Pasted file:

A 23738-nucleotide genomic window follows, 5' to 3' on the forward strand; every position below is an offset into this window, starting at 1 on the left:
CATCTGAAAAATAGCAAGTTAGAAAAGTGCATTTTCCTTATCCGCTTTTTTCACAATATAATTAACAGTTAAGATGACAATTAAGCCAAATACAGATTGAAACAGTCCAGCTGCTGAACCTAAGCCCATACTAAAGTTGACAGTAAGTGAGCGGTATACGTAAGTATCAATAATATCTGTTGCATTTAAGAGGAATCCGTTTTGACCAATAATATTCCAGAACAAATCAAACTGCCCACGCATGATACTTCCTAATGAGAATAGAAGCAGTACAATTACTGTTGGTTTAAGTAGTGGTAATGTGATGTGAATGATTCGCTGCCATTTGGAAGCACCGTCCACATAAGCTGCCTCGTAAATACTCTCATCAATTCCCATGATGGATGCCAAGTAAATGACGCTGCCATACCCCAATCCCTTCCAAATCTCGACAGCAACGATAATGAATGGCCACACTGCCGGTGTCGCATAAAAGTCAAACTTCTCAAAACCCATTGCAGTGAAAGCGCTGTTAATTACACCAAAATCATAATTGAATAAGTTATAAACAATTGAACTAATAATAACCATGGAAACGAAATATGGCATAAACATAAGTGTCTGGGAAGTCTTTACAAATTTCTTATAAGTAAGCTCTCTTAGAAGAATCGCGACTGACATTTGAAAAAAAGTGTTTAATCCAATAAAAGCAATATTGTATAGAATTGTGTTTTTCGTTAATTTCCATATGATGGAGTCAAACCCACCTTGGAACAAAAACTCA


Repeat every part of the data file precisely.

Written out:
A 23738-nucleotide genomic window follows, 5' to 3' on the forward strand; every position below is an offset into this window, starting at 1 on the left:
CATCTGAAAAATAGCAAGTTAGAAAAGTGCATTTTCCTTATCCGCTTTTTTCACAATATAATTAACAGTTAAGATGACAATTAAGCCAAATACAGATTGAAACAGTCCAGCTGCTGAACCTAAGCCCATACTAAAGTTGACAGTAAGTGAGCGGTATACGTAAGTATCAATAATATCTGTTGCATTTAAGAGGAATCCGTTTTGACCAATAATATTCCAGAACAAATCAAACTGCCCACGCATGATACTTCCTAATGAGAATAGAAGCAGTACAATTACTGTTGGTTTAAGTAGTGGTAATGTGATGTGAATGATTCGCTGCCATTTGGAAGCACCGTCCACATAAGCTGCCTCGTAAATACTCTCATCAATTCCCATGATGGATGCCAAGTAAATGACGCTGCCATACCCCAATCCCTTCCAAATCTCGACAGCAACGATAATGAATGGCCACACTGCCGGTGTCGCATAAAAGTCAAACTTCTCAAAACCCATTGCAGTGAAAGCGCTGTTAATTACACCAAAATCATAATTGAATAAGTTATAAACAATTGAACTAATAATAACCATGGAAACGAAATATGGCATAAACATAAGTGTCTGGGAAGTCTTTACAAATTTCTTATAAGTAAGCTCTCTTAGAAGAATCGCGACTGACATTTGAAAAAAAGTGTTTAATCCAATAAAAGCAATATTGTATAGAATTGTGTTTTTCGTTAATTTCCATATGATGGAGTCAAACCCACCTTGGAACAAAAACTCA